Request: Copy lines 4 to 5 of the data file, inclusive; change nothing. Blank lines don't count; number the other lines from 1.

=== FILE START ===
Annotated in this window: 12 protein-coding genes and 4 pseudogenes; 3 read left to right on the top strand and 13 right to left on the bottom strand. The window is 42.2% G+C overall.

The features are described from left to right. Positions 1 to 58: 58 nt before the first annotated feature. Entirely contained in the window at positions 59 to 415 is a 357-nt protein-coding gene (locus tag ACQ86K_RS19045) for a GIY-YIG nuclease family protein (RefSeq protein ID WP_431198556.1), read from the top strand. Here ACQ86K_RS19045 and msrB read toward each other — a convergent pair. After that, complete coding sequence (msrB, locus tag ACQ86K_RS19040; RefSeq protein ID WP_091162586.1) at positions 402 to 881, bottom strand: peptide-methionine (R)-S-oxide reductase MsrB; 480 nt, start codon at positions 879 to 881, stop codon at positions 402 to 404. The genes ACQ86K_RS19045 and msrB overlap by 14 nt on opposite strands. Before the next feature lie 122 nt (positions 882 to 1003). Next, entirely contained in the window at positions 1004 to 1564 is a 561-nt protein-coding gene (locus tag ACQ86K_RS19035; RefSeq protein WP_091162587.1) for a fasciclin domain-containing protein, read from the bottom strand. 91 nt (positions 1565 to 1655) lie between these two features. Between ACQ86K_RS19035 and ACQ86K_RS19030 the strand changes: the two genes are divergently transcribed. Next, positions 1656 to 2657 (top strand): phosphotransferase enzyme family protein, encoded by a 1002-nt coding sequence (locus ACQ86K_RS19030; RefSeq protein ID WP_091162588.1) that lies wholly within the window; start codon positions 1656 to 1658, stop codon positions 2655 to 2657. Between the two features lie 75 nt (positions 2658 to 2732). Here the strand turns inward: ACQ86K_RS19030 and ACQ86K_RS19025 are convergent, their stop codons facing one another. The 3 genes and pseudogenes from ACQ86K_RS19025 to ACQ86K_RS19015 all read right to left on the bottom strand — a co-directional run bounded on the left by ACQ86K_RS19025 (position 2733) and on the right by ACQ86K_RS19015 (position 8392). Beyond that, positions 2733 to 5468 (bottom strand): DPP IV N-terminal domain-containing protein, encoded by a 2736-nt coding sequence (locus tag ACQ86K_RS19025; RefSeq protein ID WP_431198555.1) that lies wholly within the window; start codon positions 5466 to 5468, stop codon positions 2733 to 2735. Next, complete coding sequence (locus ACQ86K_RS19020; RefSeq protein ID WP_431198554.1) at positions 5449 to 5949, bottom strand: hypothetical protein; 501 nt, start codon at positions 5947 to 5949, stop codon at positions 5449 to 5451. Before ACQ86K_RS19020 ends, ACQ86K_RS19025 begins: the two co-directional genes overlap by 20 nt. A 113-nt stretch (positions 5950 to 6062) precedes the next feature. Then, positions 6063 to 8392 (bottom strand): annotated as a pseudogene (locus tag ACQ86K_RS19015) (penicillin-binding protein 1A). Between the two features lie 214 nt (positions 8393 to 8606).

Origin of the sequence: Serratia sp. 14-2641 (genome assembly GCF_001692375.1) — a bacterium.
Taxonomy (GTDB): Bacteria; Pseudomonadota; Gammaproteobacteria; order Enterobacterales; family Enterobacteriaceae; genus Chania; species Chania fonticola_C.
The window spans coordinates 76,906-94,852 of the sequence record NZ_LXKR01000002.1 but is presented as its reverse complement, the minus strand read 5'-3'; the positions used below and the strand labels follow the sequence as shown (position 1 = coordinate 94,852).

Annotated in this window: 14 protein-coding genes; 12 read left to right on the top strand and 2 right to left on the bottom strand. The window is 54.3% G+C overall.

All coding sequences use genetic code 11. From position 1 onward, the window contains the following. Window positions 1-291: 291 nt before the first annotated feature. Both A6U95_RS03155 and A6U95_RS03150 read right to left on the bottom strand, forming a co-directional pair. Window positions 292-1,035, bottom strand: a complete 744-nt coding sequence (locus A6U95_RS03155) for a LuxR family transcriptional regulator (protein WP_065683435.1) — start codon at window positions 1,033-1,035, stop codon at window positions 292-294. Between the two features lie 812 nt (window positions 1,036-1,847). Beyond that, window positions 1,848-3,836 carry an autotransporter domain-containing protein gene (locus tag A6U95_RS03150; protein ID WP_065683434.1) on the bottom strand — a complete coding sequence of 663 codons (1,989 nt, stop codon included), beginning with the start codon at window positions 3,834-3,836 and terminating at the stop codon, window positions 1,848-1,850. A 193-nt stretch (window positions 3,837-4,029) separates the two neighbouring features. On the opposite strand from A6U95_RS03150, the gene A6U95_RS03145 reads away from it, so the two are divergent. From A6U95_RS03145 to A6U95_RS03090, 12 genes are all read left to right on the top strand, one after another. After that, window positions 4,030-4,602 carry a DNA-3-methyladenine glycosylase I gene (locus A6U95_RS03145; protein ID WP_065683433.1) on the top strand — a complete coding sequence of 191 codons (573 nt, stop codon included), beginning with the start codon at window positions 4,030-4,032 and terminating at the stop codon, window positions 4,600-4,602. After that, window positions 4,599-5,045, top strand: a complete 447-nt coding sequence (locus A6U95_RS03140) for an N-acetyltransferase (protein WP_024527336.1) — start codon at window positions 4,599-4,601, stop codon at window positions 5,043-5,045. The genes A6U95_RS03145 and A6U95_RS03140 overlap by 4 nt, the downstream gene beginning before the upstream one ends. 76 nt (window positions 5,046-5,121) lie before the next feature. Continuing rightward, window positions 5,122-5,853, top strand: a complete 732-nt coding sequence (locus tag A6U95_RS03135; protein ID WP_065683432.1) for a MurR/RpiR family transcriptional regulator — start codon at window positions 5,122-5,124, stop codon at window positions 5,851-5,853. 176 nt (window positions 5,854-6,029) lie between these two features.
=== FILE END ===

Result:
Taxonomy (GTDB): Bacteria; Pseudomonadota; Gammaproteobacteria; order Enterobacterales; family Enterobacteriaceae; genus Chania; species Chania fonticola_C.
The window spans coordinates 76,906-94,852 of the sequence record NZ_LXKR01000002.1 but is presented as its reverse complement, the minus strand read 5'-3'; the positions used below and the strand labels follow the sequence as shown (position 1 = coordinate 94,852).